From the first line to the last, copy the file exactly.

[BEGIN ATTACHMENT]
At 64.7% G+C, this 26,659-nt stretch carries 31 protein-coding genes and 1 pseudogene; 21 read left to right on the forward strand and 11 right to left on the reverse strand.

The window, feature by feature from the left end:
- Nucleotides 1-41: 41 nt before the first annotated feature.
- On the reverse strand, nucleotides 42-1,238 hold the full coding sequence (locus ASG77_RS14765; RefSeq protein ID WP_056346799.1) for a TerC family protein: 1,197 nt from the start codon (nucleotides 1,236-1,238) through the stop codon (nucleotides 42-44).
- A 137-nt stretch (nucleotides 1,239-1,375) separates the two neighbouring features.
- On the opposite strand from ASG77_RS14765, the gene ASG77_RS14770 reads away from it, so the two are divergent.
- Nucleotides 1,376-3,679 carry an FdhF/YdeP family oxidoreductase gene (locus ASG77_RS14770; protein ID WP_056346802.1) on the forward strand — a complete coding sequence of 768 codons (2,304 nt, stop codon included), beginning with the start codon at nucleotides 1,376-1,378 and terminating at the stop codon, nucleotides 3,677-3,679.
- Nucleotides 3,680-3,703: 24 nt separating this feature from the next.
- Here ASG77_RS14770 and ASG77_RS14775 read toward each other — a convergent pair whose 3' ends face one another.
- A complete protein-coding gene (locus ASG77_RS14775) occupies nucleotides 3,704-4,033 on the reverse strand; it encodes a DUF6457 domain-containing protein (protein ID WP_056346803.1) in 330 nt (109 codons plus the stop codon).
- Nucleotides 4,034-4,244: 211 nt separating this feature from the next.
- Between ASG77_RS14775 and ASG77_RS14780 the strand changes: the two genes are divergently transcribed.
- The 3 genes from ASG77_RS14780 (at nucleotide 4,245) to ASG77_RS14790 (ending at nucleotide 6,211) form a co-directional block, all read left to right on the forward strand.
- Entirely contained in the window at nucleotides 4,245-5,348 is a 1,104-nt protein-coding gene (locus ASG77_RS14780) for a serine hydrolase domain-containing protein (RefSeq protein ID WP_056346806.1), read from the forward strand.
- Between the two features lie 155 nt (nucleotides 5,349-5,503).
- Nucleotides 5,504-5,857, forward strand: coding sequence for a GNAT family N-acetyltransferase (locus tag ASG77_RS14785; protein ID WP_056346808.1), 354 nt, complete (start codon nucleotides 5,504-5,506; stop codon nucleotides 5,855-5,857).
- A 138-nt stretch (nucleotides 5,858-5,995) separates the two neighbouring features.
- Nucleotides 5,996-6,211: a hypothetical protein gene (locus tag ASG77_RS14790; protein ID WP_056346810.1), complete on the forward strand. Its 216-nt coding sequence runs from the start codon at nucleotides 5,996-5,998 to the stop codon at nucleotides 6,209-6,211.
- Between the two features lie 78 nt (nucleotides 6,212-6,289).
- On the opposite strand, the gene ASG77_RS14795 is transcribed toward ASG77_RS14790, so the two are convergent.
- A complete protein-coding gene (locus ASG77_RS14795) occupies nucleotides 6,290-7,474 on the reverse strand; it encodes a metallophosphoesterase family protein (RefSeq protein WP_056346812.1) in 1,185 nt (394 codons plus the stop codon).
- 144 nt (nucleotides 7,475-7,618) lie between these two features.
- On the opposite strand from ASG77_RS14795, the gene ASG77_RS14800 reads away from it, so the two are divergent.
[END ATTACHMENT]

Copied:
At 64.7% G+C, this 26,659-nt stretch carries 31 protein-coding genes and 1 pseudogene; 21 read left to right on the forward strand and 11 right to left on the reverse strand.

The window, feature by feature from the left end:
- Nucleotides 1-41: 41 nt before the first annotated feature.
- On the reverse strand, nucleotides 42-1,238 hold the full coding sequence (locus ASG77_RS14765; RefSeq protein ID WP_056346799.1) for a TerC family protein: 1,197 nt from the start codon (nucleotides 1,236-1,238) through the stop codon (nucleotides 42-44).
- A 137-nt stretch (nucleotides 1,239-1,375) separates the two neighbouring features.
- On the opposite strand from ASG77_RS14765, the gene ASG77_RS14770 reads away from it, so the two are divergent.
- Nucleotides 1,376-3,679 carry an FdhF/YdeP family oxidoreductase gene (locus ASG77_RS14770; protein ID WP_056346802.1) on the forward strand — a complete coding sequence of 768 codons (2,304 nt, stop codon included), beginning with the start codon at nucleotides 1,376-1,378 and terminating at the stop codon, nucleotides 3,677-3,679.
- Nucleotides 3,680-3,703: 24 nt separating this feature from the next.
- Here ASG77_RS14770 and ASG77_RS14775 read toward each other — a convergent pair whose 3' ends face one another.
- A complete protein-coding gene (locus ASG77_RS14775) occupies nucleotides 3,704-4,033 on the reverse strand; it encodes a DUF6457 domain-containing protein (protein ID WP_056346803.1) in 330 nt (109 codons plus the stop codon).
- Nucleotides 4,034-4,244: 211 nt separating this feature from the next.
- Between ASG77_RS14775 and ASG77_RS14780 the strand changes: the two genes are divergently transcribed.
- The 3 genes from ASG77_RS14780 (at nucleotide 4,245) to ASG77_RS14790 (ending at nucleotide 6,211) form a co-directional block, all read left to right on the forward strand.
- Entirely contained in the window at nucleotides 4,245-5,348 is a 1,104-nt protein-coding gene (locus ASG77_RS14780) for a serine hydrolase domain-containing protein (RefSeq protein ID WP_056346806.1), read from the forward strand.
- Between the two features lie 155 nt (nucleotides 5,349-5,503).
- Nucleotides 5,504-5,857, forward strand: coding sequence for a GNAT family N-acetyltransferase (locus tag ASG77_RS14785; protein ID WP_056346808.1), 354 nt, complete (start codon nucleotides 5,504-5,506; stop codon nucleotides 5,855-5,857).
- A 138-nt stretch (nucleotides 5,858-5,995) separates the two neighbouring features.
- Nucleotides 5,996-6,211: a hypothetical protein gene (locus tag ASG77_RS14790; protein ID WP_056346810.1), complete on the forward strand. Its 216-nt coding sequence runs from the start codon at nucleotides 5,996-5,998 to the stop codon at nucleotides 6,209-6,211.
- Between the two features lie 78 nt (nucleotides 6,212-6,289).
- On the opposite strand, the gene ASG77_RS14795 is transcribed toward ASG77_RS14790, so the two are convergent.
- A complete protein-coding gene (locus ASG77_RS14795) occupies nucleotides 6,290-7,474 on the reverse strand; it encodes a metallophosphoesterase family protein (RefSeq protein WP_056346812.1) in 1,185 nt (394 codons plus the stop codon).
- 144 nt (nucleotides 7,475-7,618) lie between these two features.
- On the opposite strand from ASG77_RS14795, the gene ASG77_RS14800 reads away from it, so the two are divergent.